Rating: 12s / Genre: Biopic, Drama / Directed by: Bryan Singer / Written by: Anthony McCarten / Edited by: John Ottman / Released: November 2nd, 2018 / Runtime: 135 minutes / Studio: 20th Century Fox
Bohemian Rhapsody is a foot-stomping celebration of Queen, their music and their extraordinary lead singer Freddie Mercury. Freddie defied stereotypes and shattered convention to become one of the most beloved entertainers on the planet. The film traces the meteoric rise of the band through their iconic songs and revolutionary sound. They reach unparalleled success, but in an unexpected turn Freddie, surrounded by darker influences, shuns Queen in pursuit of his solo career. Having suffered greatly without the collaboration of Queen, Freddie manages to reunite with his bandmates just in time for Live Aid. While bravely facing a recent AIDS diagnosis, Freddie leads the band in one of the greatest performances in the history of rock music. Queen cements a legacy that continues to inspire outsiders, dreamers and music lovers to this day.
With today being the anniversary of Freddie Mercury’s death, I felt it a day to share a review of this latest biopic…
After seeing Bohemian Rhapsody three times now in the cinema, I can honestly say it only got better with each viewing. I admire Queen as a band and like their songs, but I would never have called myself a big fan which many of the people going to see the film possibly are. For this reason, I decided to educate myself a little bit more before watching the film, like listening to some interviews, watching videos on YouTube of them working the studio on some of their songs, and of their performance at the Live Aid concert. Having then caught up on their background a bit more, I went into the film hopeful but a little sceptical given the reviews from the critics as of late. Well, whatever opinions they might have, I thoroughly enjoyed the whole experience and would recommend anyone and everyone to go see it.
The level of detail that went into the making of this movie is nothing short of phenomenal. From references in the background to this and that (the photo of Marlene Dietch which inspired the cover of their album Queen II) to the placement, logo design, and quantity of the Pepsi cups on the piano at the concert, I am left feeling extremely, extremely impressed with what research went into this film.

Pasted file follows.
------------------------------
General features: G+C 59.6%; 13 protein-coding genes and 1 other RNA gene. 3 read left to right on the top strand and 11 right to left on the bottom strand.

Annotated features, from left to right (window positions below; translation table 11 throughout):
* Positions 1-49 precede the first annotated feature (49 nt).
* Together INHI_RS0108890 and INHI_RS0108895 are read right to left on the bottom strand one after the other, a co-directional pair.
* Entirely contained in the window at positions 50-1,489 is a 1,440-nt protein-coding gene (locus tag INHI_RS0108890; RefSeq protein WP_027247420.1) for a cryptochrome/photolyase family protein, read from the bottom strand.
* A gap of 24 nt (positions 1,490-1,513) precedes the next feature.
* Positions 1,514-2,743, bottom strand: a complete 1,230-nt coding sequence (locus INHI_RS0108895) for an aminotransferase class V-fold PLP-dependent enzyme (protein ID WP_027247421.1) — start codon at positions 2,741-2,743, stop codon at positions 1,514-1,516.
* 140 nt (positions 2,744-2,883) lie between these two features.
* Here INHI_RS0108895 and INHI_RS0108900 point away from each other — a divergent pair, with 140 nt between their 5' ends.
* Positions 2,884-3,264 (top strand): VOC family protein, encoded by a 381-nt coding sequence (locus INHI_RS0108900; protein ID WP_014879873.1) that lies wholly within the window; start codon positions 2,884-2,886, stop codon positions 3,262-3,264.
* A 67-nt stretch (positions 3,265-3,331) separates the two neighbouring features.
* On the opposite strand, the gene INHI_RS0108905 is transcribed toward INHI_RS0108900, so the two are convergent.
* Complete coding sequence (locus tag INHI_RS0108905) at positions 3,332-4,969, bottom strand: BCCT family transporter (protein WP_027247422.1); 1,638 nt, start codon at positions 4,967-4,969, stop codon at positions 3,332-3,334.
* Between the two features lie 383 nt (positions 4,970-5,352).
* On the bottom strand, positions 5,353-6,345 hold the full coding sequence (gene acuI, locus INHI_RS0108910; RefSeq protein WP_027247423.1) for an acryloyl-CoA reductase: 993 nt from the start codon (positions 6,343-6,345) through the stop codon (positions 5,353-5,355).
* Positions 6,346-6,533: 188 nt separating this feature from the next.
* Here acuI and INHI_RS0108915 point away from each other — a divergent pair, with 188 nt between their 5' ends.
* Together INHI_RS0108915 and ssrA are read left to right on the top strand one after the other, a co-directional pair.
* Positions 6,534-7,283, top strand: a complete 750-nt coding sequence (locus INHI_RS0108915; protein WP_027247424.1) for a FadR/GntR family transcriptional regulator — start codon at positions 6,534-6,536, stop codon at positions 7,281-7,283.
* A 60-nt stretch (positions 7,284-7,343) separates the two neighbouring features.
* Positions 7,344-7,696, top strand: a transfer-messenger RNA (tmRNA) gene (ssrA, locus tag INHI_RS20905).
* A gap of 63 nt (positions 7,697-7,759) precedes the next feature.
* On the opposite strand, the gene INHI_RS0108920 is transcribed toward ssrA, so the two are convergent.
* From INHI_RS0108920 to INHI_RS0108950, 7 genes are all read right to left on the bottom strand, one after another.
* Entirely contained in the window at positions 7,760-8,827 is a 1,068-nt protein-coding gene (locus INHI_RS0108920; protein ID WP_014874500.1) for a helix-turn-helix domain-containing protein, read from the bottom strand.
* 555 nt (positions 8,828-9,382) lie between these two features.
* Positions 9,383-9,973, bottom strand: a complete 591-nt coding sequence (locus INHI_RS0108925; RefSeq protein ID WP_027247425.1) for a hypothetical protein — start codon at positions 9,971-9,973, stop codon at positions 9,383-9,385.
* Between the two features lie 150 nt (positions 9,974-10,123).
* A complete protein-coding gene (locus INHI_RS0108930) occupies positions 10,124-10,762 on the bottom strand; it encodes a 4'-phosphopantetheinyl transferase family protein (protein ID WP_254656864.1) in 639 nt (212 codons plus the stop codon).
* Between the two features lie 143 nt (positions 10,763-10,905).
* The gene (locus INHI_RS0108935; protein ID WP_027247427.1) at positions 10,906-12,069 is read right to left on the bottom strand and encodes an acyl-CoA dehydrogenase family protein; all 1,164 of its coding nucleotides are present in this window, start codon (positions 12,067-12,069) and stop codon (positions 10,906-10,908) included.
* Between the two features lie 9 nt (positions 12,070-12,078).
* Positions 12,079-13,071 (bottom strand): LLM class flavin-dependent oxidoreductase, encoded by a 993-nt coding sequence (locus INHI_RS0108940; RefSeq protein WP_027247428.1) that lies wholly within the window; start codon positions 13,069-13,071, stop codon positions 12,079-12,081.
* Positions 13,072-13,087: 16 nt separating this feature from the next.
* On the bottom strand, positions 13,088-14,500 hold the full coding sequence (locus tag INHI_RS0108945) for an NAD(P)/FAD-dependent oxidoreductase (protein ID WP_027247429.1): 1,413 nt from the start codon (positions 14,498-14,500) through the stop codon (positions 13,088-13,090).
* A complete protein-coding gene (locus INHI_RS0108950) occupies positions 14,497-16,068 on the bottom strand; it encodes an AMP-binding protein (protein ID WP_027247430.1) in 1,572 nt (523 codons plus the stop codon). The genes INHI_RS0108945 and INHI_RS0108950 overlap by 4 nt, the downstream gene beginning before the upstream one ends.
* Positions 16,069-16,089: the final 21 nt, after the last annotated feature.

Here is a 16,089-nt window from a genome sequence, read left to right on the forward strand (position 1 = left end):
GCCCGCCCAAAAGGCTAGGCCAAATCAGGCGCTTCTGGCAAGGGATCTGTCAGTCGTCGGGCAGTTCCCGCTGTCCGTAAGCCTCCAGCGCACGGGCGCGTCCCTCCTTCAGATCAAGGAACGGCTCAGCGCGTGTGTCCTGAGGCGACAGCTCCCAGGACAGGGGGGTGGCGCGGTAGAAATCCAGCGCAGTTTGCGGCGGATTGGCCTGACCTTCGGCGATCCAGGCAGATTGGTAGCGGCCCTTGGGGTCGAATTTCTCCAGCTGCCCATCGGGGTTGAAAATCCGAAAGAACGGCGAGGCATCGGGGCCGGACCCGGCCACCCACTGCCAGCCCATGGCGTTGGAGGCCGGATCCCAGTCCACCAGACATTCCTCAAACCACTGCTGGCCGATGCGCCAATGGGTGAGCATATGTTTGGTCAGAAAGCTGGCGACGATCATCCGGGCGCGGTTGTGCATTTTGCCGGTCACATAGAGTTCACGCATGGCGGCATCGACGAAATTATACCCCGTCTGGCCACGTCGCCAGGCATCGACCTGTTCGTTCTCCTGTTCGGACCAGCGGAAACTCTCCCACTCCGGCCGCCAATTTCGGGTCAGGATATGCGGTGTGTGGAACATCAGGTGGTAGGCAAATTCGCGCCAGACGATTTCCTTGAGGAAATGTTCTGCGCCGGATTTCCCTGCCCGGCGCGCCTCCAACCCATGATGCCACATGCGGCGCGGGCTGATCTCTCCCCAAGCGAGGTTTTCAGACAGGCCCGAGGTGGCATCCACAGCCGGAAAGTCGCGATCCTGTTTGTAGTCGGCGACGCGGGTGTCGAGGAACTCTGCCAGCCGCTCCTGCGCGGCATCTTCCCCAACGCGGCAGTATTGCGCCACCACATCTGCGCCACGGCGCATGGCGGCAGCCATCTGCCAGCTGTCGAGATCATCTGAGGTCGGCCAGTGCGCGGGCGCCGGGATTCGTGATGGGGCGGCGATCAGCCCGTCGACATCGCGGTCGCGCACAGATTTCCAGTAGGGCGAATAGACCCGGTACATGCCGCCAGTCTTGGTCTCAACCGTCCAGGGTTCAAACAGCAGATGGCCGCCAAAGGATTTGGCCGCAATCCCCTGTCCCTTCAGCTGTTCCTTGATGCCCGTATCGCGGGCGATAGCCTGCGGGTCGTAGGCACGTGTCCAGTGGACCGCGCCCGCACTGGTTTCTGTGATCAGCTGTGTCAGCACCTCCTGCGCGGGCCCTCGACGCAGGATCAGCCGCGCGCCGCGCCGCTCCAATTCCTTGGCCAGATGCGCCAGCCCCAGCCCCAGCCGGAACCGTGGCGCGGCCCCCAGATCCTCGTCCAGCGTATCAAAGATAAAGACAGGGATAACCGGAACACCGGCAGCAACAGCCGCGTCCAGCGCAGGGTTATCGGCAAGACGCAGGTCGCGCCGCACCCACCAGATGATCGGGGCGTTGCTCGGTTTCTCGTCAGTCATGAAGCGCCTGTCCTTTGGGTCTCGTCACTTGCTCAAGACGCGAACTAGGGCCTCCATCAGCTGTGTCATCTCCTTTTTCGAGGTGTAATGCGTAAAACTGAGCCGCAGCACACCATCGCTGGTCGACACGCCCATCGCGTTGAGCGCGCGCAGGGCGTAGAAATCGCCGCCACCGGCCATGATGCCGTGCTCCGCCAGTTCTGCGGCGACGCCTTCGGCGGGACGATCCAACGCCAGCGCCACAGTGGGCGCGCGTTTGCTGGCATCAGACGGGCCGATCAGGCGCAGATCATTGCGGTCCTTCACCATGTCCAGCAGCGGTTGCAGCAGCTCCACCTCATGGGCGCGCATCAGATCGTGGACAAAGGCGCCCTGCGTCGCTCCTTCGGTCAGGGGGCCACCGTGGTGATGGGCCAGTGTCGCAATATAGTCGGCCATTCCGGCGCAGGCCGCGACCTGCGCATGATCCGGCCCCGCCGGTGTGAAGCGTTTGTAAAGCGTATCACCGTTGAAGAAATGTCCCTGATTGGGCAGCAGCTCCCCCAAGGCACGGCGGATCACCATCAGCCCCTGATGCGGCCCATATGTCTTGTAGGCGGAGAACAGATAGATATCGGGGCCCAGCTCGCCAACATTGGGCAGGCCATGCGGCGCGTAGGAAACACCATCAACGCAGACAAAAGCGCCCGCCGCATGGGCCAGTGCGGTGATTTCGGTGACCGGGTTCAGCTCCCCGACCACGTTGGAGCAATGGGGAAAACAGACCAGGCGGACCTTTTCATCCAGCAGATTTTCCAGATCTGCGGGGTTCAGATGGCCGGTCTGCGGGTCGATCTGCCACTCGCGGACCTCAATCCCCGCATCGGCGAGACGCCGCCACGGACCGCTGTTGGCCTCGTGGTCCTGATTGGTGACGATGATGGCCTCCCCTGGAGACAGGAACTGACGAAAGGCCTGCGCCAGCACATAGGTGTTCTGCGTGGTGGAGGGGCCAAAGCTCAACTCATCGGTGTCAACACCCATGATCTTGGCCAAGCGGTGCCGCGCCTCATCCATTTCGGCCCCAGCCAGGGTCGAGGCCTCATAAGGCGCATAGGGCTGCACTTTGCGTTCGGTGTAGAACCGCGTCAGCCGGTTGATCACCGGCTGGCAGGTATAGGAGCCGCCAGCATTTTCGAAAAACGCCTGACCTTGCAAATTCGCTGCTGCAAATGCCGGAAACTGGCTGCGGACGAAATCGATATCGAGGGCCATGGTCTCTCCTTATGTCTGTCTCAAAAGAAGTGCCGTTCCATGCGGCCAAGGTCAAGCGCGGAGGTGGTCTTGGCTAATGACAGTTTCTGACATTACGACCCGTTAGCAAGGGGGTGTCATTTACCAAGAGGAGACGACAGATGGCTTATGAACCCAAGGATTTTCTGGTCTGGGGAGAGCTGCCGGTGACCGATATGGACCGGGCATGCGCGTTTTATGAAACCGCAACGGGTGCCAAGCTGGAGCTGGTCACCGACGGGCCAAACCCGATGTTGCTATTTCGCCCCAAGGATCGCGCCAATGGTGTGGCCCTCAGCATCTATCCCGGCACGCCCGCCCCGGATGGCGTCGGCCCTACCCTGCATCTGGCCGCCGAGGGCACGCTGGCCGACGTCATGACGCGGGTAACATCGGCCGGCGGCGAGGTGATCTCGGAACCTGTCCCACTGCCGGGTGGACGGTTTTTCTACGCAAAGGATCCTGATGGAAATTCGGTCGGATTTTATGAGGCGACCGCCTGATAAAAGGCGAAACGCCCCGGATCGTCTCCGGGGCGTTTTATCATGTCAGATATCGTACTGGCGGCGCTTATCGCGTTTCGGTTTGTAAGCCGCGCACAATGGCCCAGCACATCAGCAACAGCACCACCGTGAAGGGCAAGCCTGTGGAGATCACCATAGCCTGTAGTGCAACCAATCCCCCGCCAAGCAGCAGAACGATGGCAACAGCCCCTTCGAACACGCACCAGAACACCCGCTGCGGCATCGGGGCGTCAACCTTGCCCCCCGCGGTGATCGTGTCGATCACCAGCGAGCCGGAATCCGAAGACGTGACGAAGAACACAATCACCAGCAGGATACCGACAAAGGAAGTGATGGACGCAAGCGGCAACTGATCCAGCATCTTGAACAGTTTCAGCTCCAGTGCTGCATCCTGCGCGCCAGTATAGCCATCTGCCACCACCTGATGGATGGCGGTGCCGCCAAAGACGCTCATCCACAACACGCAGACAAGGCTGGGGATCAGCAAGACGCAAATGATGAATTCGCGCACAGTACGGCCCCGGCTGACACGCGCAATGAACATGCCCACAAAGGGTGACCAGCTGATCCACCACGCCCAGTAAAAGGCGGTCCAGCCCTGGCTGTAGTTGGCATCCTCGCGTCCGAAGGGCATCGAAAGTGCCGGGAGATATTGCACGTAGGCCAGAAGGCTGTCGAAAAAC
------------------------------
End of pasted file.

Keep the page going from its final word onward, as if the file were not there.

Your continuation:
Sticking to the level of detail, Rami Malek deserves all the praise and admiration being adorned to him since this came out. His hand gestures, his walk, his head movements – everything and anything he could do to liken himself to Freddie Mercury he did spectacularly on point. The rest of the cast who played the other band members: Ben Hardy as Roger Taylor, Gwilym Lee as Brian May, and Joseph Mazzello as John Deacon looked so similar, double taking is a frequent occurrence through the 135 minutes this film takes place in. A massive well done to them all.
The biggest thing that I can gather the critics took issue with was the timeline shift. I mean, to be fair, the film does completely throw life events and the order of things out of whack. Because I knew the reason why this was done going into the film, (wanting to frame the film around the live aid performance) I wasn’t taken by surprise and found it easily forgivable. After all, this isn’t a step-by-step biography of the man or the band, it’s simply a biopic film for our entertainment. Given that Brian May and Roger Taylor helped produce the film and they didn’t have a problem with the change-up of the timeline– why should we? The reasons for the changeup are perfectly logical with regards to making the film since had they included everything in Freddie’s life in the exact time it happened, we’d have a 6-hour film on our hands that the critics would have been up in arms about too. (Much like the qualms people had over the release of the infamous song…) So, never before has the saying “You can’t please everyone” been so prevalent. I’m quite sure the people who had the idea for the film in the first place realised they were never going to please everybody; in every scenario someone was going to get offended or put out.
Of course, this is not to say the film is without its faults. I do see how the story might be seen as long and blandish to certain audiences. For a while it was all about how they came up with one hit after another which is great but I could see how it might be construed as repetitive. I think they spent too much time dilly-dallying around with Paul Prenter and his “villainess” intentions when more time could have been spent building the relationship between Freddie and Jim Hutton, who to the best of my knowledge was more important in his life, no? Sure, it’s good for stirring conflict, but I did feel it drag just a bit too much the first time I watched the film. I didn’t take any notice the two other times. Then Freddie’s reunion with Jim by the end was so rushed, if you weren’t familiar with the ins and outs would easily go over people’s heads. I do think their story in real life is the sweetest thing. They put far more emphasis on his relationship with Mary Austin, which is fine, but they were both important.